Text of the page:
By Laurie Junker Special to the Star Tribune
Influencer’s new kitchen plays a starring role on her food blog.
Amanda Paa, creative force behind the popular food blog Heartbeet Kitchen, has built her dream kitchen twice in the past two years. First, in a Cathedral Hill condo in St. Paul that she and her spouse, Brian Cherney, thought they’d live in forever. And the second time — forever turned out to be until November 2018 — in a 1908 clapboard house in Hudson, Wis.
“We had given up trying to find anything in Hudson’s historic district, and were halfway through the renovation at the condo when this house came on the market,” Paa said. The couple drove to Hudson that evening and made an offer the next morning.
“I never got to cook in my new kitchen, which was a bummer,” she said. “But it helped sell our place quickly even though it was listed at the beginning of December, which isn’t usually a good time to list in Minnesota.”
The Hudson house had the space, charm and location near downtown that the couple wanted. Still, the kitchen needed an overhaul to suit Paa, who spends most of her days developing and testing recipes, taking photographs of food or filming cooking videos for her blog and food-related clients. It would mean going another six months without a fully functioning kitchen, but she was determined not to miss a beat. No one would’ve guessed from her polished Instagram photos that she was cleaning produce in the bathroom sink, washing dishes in a small dishwasher that Cherney hooked up to the shower drain, and cooking on an old electric stove in a makeshift kitchen off the back porch.
“One of my clients is a turkey brand, and I made seven turkeys and several full Thanksgiving dinners in that oven,” she recalled, laughing.
The project took longer than expected, partly because the couple designed as they went, partly because they wanted to save money by doing as much of the work themselves as possible, and partly because Cherney, a software engineer, is a stickler for detail.
“It took him two weeks to level our cabinet bases, which is a feat because nothing is level in a 100-year-old house. So I’m thankful Brian’s a perfectionist,” Paa said.
Help came from new Hudson friends, including Mark Arneson of Nordic Builders, who pitched in on the structural part of the renovation, which included removing a load-bearing wall separating the kitchen from a small eating nook, and the local building inspector who made a few extra trips at Cherney’s request.
“It’s so fun to be in a small town where people are willing to swing by to help us learn how to do things correctly,” he said.
The couple paid professionals to update the home’s outdated plumbing and hang the new wallboard, which Cherney said was worth every penny.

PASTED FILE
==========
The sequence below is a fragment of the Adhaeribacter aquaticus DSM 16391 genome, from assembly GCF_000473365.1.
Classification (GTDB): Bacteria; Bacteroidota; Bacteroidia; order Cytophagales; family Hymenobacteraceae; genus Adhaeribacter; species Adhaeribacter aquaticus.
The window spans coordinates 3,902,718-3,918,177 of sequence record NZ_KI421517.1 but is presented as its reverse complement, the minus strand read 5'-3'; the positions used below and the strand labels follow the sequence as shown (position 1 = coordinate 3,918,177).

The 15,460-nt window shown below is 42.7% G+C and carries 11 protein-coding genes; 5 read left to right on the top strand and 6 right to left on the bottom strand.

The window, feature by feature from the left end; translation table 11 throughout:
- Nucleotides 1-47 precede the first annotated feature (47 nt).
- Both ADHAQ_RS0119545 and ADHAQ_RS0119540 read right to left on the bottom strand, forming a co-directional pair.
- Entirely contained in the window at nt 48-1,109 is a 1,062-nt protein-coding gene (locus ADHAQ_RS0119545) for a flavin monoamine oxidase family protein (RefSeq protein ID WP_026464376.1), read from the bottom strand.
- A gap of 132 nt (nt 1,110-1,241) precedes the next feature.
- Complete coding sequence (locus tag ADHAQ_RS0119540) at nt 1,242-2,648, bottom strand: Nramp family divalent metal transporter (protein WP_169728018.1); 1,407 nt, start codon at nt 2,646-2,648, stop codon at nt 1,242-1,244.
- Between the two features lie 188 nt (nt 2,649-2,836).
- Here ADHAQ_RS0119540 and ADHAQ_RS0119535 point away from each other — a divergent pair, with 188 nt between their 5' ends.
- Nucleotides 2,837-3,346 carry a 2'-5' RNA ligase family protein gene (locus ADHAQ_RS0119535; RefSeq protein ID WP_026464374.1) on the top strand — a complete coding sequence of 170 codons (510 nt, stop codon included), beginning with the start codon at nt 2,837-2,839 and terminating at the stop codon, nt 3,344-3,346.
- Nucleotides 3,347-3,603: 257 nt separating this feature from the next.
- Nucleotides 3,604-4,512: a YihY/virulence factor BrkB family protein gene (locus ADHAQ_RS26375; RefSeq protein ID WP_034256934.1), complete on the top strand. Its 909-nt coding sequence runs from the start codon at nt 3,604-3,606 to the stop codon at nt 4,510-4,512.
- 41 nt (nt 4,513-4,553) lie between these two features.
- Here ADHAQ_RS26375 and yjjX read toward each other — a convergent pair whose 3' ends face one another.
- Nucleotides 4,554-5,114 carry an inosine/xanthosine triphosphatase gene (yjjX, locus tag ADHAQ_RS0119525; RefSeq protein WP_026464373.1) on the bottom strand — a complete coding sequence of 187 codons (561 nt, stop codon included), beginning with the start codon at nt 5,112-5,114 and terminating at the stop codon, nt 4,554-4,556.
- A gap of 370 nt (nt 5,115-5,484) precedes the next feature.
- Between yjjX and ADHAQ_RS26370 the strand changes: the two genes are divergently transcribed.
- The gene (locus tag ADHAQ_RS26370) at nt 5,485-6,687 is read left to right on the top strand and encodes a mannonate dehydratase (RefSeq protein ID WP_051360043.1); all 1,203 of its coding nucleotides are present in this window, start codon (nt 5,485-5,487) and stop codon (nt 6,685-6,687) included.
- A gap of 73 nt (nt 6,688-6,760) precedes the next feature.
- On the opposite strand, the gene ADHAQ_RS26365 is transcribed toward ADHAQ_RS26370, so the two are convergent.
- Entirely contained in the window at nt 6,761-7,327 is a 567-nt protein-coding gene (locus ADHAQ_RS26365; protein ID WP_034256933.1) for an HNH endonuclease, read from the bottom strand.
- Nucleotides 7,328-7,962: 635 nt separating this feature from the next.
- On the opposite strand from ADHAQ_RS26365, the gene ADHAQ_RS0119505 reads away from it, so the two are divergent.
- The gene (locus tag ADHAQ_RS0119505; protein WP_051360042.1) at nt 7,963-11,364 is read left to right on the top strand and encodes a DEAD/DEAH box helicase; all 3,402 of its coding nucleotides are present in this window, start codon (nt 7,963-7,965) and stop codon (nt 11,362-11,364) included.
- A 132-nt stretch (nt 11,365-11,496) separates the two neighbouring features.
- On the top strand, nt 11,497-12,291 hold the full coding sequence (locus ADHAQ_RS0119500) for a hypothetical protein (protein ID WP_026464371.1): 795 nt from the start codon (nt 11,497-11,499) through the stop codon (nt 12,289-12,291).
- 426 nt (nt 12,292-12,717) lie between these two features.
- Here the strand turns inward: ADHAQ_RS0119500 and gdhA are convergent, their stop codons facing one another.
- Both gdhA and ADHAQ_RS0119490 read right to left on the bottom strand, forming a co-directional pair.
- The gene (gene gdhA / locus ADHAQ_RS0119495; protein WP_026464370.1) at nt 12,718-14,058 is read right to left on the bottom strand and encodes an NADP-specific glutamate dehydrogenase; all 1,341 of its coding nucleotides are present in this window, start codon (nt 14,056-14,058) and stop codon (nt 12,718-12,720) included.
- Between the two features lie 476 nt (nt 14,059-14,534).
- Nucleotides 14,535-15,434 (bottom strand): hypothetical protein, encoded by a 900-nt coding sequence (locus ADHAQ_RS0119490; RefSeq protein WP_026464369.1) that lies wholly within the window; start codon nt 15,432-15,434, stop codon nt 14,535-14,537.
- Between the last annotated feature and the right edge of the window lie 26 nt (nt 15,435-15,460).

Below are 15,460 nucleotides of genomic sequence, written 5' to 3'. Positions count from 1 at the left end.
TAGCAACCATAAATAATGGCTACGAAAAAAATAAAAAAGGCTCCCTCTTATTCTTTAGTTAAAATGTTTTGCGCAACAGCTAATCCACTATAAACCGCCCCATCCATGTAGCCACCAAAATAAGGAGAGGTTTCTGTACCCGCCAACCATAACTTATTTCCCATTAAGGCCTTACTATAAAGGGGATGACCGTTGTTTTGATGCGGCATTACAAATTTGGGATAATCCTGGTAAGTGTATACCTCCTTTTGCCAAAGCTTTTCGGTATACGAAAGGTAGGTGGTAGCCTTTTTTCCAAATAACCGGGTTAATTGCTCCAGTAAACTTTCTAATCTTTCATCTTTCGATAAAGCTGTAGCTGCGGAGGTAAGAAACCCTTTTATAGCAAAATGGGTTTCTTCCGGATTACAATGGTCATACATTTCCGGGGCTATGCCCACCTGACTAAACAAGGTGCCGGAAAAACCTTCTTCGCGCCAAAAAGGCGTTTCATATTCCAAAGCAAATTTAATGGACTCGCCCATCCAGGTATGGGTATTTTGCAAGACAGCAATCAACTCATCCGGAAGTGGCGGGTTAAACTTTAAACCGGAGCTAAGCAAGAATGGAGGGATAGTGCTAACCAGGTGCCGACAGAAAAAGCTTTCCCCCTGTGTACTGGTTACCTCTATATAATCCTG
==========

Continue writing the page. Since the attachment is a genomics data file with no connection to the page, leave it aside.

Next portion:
“We have a lot of corners and edges, and they have to be precise, so you need someone who knows what they’re doing.”
Paa needs good light to take pictures for her blog, Instagram account and clients. But the Hudson kitchen had very little.
“I only use natural light in my photography and spent weeks trying to find the best light in the house, which ended up being in, of all places, my bedroom closet,” she said. So she’d cook in her makeshift kitchen in the back of the house and haul ready-for-their-closeup plates upstairs to her closet for photo shoots.
“Trying to squish into this tiny space and get good angles was not ideal for my body, but I loved how the photos were turning out,” she said. To get more light into the kitchen, the couple replaced the old double-hung window with a much larger triple casement window and installed it flush with the counter to flood the space with daylight.
The couple designed the kitchen themselves, carrying over some ideas from their condo remodeling to maximize storage and utility in the U-shaped space but adding more color and refined finishes to reflect their evolving aesthetic.
“We’re natural minimalists and like to keep things simple but still hang onto some character,” Cherney said. That meant forgoing upper cabinets in favor of a few floating shelves, which create an open feel, give Paa more space to work and make it easier for her to jump up on the counter to take overhead food shots if necessary. The stock cabinet bases came from Ikea with custom fronts from Instagram favorite Semihandmade in a Shaker style painted a soft green-blue that was inspired by the Lynhall restaurant in Minneapolis.
“I e-mailed Abby Jensen at James Dayton Design [the firm responsible for the restaurant’s design], and she was nice enough to share the color and finish,” Paa said.
The idea for the tile backsplash in a distinctive geometric pattern came from a photo Paa saw on local remodeler construction2style’s Instagram account. Minneapolis tile company Mercury Mosaics created the design and made the tiles using a color palette chosen by Paa. Cherney did the installation, which took a few days to get just right.
Since Paa works in the food world and has a large social following, she was able to obtain partnerships with appliance manufacturers, who provided products in return for her endorsement.
“Usually, brands contact me, and I choose which are a good fit. But in this case, I reached out to BlueStar and Beko because I love the way their products look and function,” Paa said. She selected a big professional-style range in white with brushed brass trim but a more compact dishwasher and refrigerator to save space and serve as an incentive to keep only the freshest food and condiments on hand.
“I can see everything in there, and since I love to grocery shop, it’s no hardship.” Cherney added. “Plus there’s a beer fridge in the basement. It came with the house. I think that’s Wisconsin law.”